Tuesday, September 25, 2012

The marvelous creations of Pugin, and other photos: part 3

Here are the last photos for now. If you've missed it, the first entry in the series is here.

At the end of the second set, I posted an image of the Blessed Sacrament chapel at the church of Saint Giles, Cheadle. Here's a view from the nave. The Sacrament chapel can be seen to the far right.

Pugin's "Medieval Court" at the Great Exhibition of the Works of Industry of All Nations of 1851, which won him praises all around for showing the world how to apply the True Principles in all things.

More illustrations of the Medieval Court.

A thurible (incenser).

 The baldachin (canopy) over the high altar of Saint Chad's Cathedral, Birmingham. Pugin was honored with the task of constructing the first Catholic cathedral in England since the Protestant Reformation. The altar houses a relic of Saint Chad of Mercia as well.

Pugin's creation of another sort. On the left is one of his daughters, Anne Pugin. To the right is Anne's husband, John Hardman Powell, who was also Pugin's only pupil.

Pugin's vision of a Gothic future was very.... hmm, spiky, indeed. This is from a cover illustration of the Apology for the Revival of Christian Architecture.

The Banqueting Hall at Lismore Castle, Ireland, currently the seat of the Dukes of Devonshire. The Banqueting Hall was remodeled from what was formerly a chapel, back when the castle was the local bishop's residence during the Middle Ages.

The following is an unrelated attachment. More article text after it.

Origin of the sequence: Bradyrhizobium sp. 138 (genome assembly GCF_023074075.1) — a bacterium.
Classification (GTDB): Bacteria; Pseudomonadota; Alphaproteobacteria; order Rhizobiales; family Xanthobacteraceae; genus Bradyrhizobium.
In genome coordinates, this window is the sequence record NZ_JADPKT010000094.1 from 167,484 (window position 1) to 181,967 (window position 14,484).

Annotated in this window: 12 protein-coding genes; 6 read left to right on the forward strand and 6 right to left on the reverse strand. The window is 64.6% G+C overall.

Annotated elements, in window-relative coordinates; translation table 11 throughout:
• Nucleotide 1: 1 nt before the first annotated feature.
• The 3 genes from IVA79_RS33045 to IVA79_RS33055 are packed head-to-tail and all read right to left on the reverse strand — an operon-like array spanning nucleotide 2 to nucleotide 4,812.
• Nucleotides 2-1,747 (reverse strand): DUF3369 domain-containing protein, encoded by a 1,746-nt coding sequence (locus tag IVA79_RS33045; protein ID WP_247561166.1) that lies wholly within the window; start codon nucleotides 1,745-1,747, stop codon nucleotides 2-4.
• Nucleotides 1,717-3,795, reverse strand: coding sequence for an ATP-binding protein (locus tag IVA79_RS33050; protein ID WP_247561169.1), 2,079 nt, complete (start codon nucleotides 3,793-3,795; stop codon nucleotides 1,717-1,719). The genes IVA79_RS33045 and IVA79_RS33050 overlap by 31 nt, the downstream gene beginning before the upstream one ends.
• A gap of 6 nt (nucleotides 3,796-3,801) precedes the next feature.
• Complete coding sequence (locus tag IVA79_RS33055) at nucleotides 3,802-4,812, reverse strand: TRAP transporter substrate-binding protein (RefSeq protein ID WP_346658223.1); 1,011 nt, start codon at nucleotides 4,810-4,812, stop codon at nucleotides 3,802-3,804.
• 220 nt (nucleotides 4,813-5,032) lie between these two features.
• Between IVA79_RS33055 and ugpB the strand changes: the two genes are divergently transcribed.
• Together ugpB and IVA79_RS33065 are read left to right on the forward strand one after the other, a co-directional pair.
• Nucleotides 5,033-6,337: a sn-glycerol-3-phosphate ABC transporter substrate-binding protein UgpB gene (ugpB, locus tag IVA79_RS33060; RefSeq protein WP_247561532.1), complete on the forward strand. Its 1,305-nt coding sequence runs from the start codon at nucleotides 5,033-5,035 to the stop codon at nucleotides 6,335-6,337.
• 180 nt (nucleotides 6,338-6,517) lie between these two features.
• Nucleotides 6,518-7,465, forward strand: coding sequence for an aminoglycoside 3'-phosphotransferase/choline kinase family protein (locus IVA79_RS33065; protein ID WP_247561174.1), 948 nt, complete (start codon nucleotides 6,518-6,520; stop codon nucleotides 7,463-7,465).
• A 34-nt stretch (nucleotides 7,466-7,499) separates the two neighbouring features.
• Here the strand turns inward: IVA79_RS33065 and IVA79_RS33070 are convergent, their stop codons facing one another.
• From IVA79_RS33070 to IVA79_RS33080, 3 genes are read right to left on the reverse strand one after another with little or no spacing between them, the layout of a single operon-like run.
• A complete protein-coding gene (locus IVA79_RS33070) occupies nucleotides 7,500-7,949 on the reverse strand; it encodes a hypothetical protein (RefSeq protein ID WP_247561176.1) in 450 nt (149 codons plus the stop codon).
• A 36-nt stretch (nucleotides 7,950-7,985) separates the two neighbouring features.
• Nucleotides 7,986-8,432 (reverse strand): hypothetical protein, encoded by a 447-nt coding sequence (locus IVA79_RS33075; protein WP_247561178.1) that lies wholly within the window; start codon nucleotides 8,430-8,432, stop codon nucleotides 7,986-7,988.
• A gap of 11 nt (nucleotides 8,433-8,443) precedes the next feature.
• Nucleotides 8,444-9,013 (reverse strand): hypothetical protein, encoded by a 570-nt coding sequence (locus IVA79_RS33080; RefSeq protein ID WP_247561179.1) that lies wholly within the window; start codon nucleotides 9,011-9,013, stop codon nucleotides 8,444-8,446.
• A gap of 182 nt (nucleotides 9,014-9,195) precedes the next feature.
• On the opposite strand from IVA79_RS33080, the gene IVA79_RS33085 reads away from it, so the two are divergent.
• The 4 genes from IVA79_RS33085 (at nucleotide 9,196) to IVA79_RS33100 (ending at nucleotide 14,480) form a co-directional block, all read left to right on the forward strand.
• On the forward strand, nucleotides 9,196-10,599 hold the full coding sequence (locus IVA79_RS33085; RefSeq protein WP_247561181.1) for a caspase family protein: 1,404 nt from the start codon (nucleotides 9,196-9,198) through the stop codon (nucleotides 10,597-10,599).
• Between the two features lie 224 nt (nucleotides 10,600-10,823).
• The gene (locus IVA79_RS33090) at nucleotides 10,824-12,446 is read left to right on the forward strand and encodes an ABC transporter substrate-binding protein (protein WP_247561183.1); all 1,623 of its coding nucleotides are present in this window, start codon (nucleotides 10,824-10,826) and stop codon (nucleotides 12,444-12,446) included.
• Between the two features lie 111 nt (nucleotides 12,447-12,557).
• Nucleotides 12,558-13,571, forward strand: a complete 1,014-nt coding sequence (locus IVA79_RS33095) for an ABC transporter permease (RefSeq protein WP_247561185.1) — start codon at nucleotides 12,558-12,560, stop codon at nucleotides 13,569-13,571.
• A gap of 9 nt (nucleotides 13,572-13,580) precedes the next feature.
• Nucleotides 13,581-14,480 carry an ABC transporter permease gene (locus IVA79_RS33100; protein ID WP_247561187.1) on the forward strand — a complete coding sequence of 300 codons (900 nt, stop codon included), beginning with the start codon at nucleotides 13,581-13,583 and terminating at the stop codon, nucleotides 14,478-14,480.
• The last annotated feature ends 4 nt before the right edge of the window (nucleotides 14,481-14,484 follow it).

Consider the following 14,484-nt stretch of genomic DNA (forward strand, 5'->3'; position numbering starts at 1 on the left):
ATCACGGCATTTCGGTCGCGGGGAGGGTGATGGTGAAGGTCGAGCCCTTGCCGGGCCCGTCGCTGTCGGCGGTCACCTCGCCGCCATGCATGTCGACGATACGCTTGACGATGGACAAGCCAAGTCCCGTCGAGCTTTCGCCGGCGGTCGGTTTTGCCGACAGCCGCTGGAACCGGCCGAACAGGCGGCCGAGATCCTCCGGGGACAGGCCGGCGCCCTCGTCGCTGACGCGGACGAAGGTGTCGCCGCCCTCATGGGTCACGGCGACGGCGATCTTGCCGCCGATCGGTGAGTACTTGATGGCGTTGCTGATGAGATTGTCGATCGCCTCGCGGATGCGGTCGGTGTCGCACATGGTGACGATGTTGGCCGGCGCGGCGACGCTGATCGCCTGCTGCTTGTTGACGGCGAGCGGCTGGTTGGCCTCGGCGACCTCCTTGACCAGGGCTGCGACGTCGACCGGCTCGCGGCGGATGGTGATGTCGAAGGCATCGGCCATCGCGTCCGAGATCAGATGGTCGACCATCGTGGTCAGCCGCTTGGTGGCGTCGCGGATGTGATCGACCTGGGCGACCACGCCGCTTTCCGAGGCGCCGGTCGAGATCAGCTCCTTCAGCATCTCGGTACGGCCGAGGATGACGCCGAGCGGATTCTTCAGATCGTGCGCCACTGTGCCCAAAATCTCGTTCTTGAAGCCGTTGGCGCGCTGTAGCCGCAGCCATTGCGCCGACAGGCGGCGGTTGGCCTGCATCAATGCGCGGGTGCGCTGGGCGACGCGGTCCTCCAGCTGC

Pugin's tomb at the church of Saint Augustine, Ramsgate. He's carved wearing his black velvet gown, which he wore for formal events. I believe the five figures praying below him are his children, while his wives are portrayed in the stained glass above.


  1. Excellent work, Mr. Griffin. But the title of your blog evokes a question: how does one do medievalism in the modern world? Forgive me if you find it a foolish question. I am actually quite serious. I think that the answer lay somewhere between Pugin and William Morris: not only loving the medieval, but making it where you are. Perhaps one day we will discuss it.

    1. The purpose of this blog is to explore and answer that very question. I'm working on articles about the modern medievalists (see the right-hand column) first in order to work up to how to apply their strategies in the (even more) modern world today.

      The first step is in embracing the medieval ethos in faith. If we make it the center of our world, as they did in theirs, everything else falls into place much more easily.

    2. Second step just might be to embrace a little Medieval Thought.

      Like a literal belief in Genesis 1 - 11, like Geocentrism (with God moving the whole cosmos and angels moving each star or planet), like accepting Pagan Heroes as having lived and Iliad, Odyssey, Aeneid, Beowulf as mainly speaking history.

      Of course, when Odyssey opens with a scene on Mt Olympus, we cannot quite buy that, but we can buy Ulysses (not Grant) after Troy came to Ethiopia, after having been to the island of Calypso, unless it was the other way round.

      Btw, you and your readers (and wife, perhaps not yet your children?) are welcome to FB : Was Ithaca an Island in Odyssey?

    3. Hans, I think there is some element of truth to the Iliad. I am, unfortunately, not convinced by geocentrism if we're speaking of it as someone like Robert Sungenis sees it. While we are free to see the cosmos chiefly in relation to our own place on earth (in fact, I'm apt to see my own armchair as the precise center of the universe), there's no way to get around (pardon the pun) smaller celestial bodies, such as planets, moving around larger ones, such as stars.